Many companies featured on Money advertise with us. Opinions are our own, but compensation and
in-depth research may determine where and how companies appear. Learn more about how we make money.

Sean Spicer Holds Daily Press Briefing At The White House
Press Secretary Sean Spicer, right, gives Interior Secretary Ryan Zinke, left, the first quarter check of Donald Trump's salary, which he donated to the National Park Service as Tyrone Brandyburg, center, Harpers Ferry National Historical Park Superindendant, looks on at the White House in Washington, D.C., on April 3, 2017.
Mark Wilson, Getty Images

President Donald Trump donated his first quarter salary to the National Park Service on Monday, fulfilling his campaign promise to give away the money he earns while in the Oval Office.

But his $78,333.32 gift makes up just a small fraction of what the Interior Department would lose if Trump’s budget proposal were approved.

The President’s proposed budget would cut about $1.5 billion from the budget for the Department of Interior, which operates the National Park Service and other agencies.

The budget proposal does not disclose how much of the Interior Department’s cuts would affect the National Park Service itself, which had a $3.1 billion budget for fiscal year 2017.

Trump’s donation will fund the National Park Service's battlefield preservation efforts, a program that is currently $229 million behind in deferred costs.

While the President's donation won't make a large dent in that shortfall, officials from the Interior Department and National Park Service said they are thankful for Trump’s gift.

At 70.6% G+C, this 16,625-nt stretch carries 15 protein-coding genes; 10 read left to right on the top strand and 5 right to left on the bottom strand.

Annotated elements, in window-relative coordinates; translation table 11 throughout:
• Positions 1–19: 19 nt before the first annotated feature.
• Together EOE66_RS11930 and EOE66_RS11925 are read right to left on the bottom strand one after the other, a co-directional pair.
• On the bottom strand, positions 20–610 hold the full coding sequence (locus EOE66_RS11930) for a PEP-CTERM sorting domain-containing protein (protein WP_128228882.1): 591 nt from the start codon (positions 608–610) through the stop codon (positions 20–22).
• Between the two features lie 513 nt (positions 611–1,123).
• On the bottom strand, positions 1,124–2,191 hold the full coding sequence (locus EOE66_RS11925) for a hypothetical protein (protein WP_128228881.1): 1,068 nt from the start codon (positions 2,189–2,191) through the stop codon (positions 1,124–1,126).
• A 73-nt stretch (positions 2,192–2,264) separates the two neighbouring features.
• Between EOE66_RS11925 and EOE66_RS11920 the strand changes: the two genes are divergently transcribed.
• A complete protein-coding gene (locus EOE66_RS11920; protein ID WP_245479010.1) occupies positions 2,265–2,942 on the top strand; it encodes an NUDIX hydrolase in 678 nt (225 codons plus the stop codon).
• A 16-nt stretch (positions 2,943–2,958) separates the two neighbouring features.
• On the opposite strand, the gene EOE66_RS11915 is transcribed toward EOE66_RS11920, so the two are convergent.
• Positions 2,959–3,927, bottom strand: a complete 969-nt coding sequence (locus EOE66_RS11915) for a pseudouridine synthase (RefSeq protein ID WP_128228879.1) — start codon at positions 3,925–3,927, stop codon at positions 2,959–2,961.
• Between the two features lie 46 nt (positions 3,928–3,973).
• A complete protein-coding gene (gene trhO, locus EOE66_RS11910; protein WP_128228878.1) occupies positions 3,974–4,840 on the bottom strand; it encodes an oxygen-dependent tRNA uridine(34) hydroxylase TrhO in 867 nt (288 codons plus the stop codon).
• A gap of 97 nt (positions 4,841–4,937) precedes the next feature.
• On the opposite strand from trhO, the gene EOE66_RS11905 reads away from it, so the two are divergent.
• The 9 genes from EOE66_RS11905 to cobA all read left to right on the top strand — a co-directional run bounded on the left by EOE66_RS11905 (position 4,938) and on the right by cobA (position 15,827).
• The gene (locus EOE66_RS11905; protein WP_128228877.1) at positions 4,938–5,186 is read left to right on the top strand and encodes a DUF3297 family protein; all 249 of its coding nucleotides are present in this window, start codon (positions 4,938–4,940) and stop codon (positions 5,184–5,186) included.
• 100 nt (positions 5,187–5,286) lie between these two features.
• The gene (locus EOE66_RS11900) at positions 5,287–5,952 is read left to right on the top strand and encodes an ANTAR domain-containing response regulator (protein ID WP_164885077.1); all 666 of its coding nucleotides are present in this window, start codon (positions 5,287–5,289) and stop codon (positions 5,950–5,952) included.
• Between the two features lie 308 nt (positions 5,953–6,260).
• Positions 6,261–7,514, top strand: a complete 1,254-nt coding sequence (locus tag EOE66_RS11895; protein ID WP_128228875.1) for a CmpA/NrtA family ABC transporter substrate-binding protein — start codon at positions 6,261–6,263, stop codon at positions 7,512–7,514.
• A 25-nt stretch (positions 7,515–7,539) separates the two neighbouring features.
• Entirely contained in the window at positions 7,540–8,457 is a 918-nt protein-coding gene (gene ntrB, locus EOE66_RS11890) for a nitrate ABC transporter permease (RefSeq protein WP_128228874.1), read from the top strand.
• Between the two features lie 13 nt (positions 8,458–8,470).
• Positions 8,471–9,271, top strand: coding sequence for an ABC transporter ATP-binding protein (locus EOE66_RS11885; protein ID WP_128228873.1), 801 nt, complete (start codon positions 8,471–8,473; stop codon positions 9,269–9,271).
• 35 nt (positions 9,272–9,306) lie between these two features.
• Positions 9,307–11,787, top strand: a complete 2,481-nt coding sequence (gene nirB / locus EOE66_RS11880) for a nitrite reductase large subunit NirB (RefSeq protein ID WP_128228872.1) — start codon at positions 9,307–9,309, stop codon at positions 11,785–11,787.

“As a veteran myself, I am thrilled at the President’s decision to donate the check he did today,” Interior Secretary Ryan Zinke said.

The National Park Service manages the American Battlefield Protection Program, which is dedicated to protecting and preserving 25 historic battlefield sites around the country. The National Park Service budgeted $10 million in grants for the program in 2017.

Trump makes $400,000 per year as President, and has promised to donate his entire salary while leading the country.

Conservation activists and environmentalists criticized Trump’s donation, calling it a “publicity stunt" in light of the substantial cuts he has proposed to the Interior Department.

“If Donald Trump is actually interested in helping our parks, he should stop trying to slash their budgets to historically low levels,” said Michael Brune, executive director of the Sierra Club, in a statement. “This publicity stunt is a sad consolation prize as Trump tries to stifle America’s best idea.”

Representatives for the National Park Service and the White House did not respond to a request for comment.